states military dropped an atomic bomb on this city in august, 1945, lean to the deaths of more than 140,000 people. he'll be joined by the six other g.7 foreign ministers. it will be a very highly symbolic moment. japan's government is expected to issue a declaration at the end of the meeting, calling for the elimination of all nuclear weapons, as well as peace. japan is in a very difficult position here because on the one hand, it wants to see the elimination of nuclear weapons while on the other is reliant on the nuclear umbrella that is provided by the united states. >> poland is that commemorating a plane crash implyion that the russian authorities themselves could have been behind the
crash. emma haywood now from wausau. >> a day of commemorations here in poland to mark the sixth anniversary of the plane crash in which 96 people died, including the president and his wife along with dig tears, including military leaders and m.p.s here in poland. this is the sixth anniversary of the first time the government has been involved in these commemorations. the tragedy unfolded is still very much on the minds of people here in poland. >> i'm interested in a full explanation of what happened here and to show some respect, as there's been very little respect over the last six years here. >> i wish that in the spirit of solidarity and truth, i can unit with the whole of the polish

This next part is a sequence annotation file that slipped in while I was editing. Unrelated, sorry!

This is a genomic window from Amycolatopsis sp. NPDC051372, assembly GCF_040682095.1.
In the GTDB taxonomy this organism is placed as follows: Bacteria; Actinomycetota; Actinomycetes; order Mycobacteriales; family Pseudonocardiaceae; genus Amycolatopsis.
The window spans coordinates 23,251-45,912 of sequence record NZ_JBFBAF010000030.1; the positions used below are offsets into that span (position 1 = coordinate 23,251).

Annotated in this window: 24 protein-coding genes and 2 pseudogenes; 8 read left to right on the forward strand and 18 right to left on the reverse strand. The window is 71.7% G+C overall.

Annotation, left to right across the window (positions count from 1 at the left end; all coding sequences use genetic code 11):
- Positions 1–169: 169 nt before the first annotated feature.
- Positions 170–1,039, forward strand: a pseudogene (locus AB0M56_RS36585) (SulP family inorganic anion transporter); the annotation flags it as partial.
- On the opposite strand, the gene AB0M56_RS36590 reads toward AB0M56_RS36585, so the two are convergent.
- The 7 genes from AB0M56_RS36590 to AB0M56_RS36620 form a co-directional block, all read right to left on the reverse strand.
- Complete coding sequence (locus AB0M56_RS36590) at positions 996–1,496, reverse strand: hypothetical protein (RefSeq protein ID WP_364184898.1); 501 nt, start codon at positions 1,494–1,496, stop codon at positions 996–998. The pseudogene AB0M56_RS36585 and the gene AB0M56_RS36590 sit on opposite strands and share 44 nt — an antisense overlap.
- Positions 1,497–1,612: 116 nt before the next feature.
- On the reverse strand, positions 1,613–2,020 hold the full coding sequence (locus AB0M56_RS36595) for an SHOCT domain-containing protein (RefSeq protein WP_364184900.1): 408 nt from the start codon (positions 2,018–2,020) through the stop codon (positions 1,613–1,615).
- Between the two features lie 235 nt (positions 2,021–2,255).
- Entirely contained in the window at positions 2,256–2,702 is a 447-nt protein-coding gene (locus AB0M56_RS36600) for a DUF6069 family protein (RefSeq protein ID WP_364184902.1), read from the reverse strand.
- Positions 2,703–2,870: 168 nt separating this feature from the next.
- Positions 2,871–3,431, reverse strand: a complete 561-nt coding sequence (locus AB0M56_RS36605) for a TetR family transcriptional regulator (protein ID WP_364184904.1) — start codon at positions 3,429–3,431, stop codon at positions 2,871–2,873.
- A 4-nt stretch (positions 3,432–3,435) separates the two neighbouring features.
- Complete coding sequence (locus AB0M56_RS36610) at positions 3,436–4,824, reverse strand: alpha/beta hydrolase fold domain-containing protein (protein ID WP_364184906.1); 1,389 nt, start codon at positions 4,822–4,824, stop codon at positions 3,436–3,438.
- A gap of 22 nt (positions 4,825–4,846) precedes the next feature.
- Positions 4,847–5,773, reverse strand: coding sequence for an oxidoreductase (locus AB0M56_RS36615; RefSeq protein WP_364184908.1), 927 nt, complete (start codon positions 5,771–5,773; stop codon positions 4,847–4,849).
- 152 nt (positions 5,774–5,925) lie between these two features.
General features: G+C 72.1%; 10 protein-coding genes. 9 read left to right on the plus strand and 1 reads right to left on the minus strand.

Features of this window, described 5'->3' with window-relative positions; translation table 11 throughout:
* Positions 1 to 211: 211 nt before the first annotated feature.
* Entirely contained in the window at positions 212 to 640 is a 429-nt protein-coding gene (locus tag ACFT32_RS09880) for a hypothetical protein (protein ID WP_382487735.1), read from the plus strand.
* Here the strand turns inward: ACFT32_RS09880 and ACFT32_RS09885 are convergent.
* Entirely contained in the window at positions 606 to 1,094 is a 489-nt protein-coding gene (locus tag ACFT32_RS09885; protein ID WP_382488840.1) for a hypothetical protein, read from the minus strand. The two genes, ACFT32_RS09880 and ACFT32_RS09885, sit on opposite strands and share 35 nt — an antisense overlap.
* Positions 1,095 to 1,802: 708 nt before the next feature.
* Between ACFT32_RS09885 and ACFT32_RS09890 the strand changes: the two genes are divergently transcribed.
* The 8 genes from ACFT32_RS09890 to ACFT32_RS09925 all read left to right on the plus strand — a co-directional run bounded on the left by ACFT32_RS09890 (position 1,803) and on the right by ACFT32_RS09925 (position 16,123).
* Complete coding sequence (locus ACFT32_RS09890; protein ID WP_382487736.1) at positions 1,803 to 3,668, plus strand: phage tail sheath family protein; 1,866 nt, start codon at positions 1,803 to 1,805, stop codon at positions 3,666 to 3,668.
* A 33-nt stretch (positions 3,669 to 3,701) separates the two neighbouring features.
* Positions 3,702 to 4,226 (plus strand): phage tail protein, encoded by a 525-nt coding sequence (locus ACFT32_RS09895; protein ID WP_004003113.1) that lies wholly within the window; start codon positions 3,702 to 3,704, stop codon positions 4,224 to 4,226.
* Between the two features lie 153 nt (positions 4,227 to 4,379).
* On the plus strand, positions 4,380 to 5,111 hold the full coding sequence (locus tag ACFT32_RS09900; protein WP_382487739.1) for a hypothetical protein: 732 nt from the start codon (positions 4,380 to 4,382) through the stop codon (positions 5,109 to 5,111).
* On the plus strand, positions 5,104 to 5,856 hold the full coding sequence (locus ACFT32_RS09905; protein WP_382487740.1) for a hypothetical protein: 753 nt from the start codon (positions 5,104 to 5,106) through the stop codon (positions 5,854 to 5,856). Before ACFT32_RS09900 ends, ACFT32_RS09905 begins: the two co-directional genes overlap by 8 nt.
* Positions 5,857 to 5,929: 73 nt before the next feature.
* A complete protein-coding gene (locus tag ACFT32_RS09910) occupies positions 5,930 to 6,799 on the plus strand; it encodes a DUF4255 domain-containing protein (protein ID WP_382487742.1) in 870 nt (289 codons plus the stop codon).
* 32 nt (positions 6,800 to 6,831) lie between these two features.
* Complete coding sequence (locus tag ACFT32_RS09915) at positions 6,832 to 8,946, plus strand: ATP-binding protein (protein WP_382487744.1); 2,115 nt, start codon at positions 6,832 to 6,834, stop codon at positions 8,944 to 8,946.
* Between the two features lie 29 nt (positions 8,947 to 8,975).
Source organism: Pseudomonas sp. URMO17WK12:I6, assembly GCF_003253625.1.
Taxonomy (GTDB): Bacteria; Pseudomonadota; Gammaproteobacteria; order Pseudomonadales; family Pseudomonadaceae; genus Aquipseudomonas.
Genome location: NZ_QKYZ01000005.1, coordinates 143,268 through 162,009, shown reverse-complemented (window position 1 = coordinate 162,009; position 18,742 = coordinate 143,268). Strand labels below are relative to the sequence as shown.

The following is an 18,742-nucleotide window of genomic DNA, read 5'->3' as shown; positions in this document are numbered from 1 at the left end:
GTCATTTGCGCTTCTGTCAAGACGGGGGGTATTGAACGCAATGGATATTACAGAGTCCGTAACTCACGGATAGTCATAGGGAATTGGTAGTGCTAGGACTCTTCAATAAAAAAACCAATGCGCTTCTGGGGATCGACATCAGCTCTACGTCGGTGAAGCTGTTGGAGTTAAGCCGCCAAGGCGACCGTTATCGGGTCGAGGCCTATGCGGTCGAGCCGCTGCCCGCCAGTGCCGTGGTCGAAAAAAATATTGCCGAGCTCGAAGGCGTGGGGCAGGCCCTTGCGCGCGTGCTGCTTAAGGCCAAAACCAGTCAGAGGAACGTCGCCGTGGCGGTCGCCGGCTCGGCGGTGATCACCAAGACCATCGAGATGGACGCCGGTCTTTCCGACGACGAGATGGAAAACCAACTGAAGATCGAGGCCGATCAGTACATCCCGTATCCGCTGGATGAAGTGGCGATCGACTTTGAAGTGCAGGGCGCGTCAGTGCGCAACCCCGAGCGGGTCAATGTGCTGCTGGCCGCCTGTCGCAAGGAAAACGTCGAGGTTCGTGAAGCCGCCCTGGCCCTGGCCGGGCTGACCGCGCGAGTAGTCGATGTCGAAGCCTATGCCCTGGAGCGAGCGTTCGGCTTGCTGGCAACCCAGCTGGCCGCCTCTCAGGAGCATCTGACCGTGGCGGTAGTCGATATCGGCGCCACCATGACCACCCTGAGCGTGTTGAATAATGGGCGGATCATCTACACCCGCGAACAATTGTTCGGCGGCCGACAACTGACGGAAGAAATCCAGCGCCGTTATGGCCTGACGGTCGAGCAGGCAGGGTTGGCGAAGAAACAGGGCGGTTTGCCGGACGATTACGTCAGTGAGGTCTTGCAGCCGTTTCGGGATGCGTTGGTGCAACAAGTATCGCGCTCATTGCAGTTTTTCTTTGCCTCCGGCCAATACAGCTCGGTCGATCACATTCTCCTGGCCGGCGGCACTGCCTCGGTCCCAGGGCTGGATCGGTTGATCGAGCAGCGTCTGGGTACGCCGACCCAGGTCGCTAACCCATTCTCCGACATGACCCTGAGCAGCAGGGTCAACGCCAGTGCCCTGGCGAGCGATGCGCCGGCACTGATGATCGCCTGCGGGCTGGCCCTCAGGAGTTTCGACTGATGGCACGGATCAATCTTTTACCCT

nation so we'll never be ashamed of her identity and we can learn the truth about what happened. >> exactly what happened because in 2010, six years ago, still very much in the forefront of people's minds here. the russian investigation at the time says that if the pilot were to blame for the crash, a polish investigation put the blame on the pilot but some blame air traffic control. earlier this year, a new investigation was launched by the polish government to try to establish exactly what happened. earlier this year, the defense minister here suggested there could have been foul play. the russian authorities vehemently denied that but there has been a level of anger that the russian have not handled over the wreck only and have still got hold of the flight recorder which say very much of the day of remembrance to think of all the 96 people who died that in crash six years ago. >> the effect of aging are something that most of us want to avoid for as long as possible, but new technology is